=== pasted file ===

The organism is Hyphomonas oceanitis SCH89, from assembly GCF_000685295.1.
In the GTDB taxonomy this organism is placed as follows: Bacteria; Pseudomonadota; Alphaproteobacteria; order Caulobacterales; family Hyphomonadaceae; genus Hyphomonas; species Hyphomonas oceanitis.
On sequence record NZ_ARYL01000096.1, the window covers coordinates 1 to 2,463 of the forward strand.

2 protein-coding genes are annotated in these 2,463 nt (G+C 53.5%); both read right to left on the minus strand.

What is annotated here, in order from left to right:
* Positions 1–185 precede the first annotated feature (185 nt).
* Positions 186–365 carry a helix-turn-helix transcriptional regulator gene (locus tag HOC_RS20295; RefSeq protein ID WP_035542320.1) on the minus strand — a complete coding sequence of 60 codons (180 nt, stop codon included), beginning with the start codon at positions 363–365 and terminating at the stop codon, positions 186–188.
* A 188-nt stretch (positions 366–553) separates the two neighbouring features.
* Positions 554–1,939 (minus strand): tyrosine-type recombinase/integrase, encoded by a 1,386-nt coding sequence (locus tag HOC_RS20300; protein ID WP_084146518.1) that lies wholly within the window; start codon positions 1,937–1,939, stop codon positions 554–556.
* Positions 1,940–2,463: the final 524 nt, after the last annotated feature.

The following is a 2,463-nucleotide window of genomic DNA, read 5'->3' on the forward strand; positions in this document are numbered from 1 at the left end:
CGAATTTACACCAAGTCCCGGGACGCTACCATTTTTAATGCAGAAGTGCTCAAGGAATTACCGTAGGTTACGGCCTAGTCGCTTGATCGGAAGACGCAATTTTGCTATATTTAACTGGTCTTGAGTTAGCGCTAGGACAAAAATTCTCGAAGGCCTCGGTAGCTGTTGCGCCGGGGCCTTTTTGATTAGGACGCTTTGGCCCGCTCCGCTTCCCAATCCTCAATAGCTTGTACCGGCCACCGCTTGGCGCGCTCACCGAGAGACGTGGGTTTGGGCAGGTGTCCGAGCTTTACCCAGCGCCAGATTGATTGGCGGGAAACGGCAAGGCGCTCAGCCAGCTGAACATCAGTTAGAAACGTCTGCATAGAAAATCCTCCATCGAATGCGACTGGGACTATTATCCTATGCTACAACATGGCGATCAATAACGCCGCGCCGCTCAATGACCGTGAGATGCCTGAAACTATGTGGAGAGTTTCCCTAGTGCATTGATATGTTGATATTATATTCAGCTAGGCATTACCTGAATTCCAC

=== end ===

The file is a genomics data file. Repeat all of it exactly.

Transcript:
The organism is Hyphomonas oceanitis SCH89, from assembly GCF_000685295.1.
In the GTDB taxonomy this organism is placed as follows: Bacteria; Pseudomonadota; Alphaproteobacteria; order Caulobacterales; family Hyphomonadaceae; genus Hyphomonas; species Hyphomonas oceanitis.
On sequence record NZ_ARYL01000096.1, the window covers coordinates 1 to 2,463 of the forward strand.

2 protein-coding genes are annotated in these 2,463 nt (G+C 53.5%); both read right to left on the minus strand.

What is annotated here, in order from left to right:
* Positions 1–185 precede the first annotated feature (185 nt).
* Positions 186–365 carry a helix-turn-helix transcriptional regulator gene (locus tag HOC_RS20295; RefSeq protein ID WP_035542320.1) on the minus strand — a complete coding sequence of 60 codons (180 nt, stop codon included), beginning with the start codon at positions 363–365 and terminating at the stop codon, positions 186–188.
* A 188-nt stretch (positions 366–553) separates the two neighbouring features.
* Positions 554–1,939 (minus strand): tyrosine-type recombinase/integrase, encoded by a 1,386-nt coding sequence (locus tag HOC_RS20300; protein ID WP_084146518.1) that lies wholly within the window; start codon positions 1,937–1,939, stop codon positions 554–556.
* Positions 1,940–2,463: the final 524 nt, after the last annotated feature.

The following is a 2,463-nucleotide window of genomic DNA, read 5'->3' on the forward strand; positions in this document are numbered from 1 at the left end:
CGAATTTACACCAAGTCCCGGGACGCTACCATTTTTAATGCAGAAGTGCTCAAGGAATTACCGTAGGTTACGGCCTAGTCGCTTGATCGGAAGACGCAATTTTGCTATATTTAACTGGTCTTGAGTTAGCGCTAGGACAAAAATTCTCGAAGGCCTCGGTAGCTGTTGCGCCGGGGCCTTTTTGATTAGGACGCTTTGGCCCGCTCCGCTTCCCAATCCTCAATAGCTTGTACCGGCCACCGCTTGGCGCGCTCACCGAGAGACGTGGGTTTGGGCAGGTGTCCGAGCTTTACCCAGCGCCAGATTGATTGGCGGGAAACGGCAAGGCGCTCAGCCAGCTGAACATCAGTTAGAAACGTCTGCATAGAAAATCCTCCATCGAATGCGACTGGGACTATTATCCTATGCTACAACATGGCGATCAATAACGCCGCGCCGCTCAATGACCGTGAGATGCCTGAAACTATGTGGAGAGTTTCCCTAGTGCATTGATATGTTGATATTATATTCAGCTAGGCATTACCTGAATTCCAC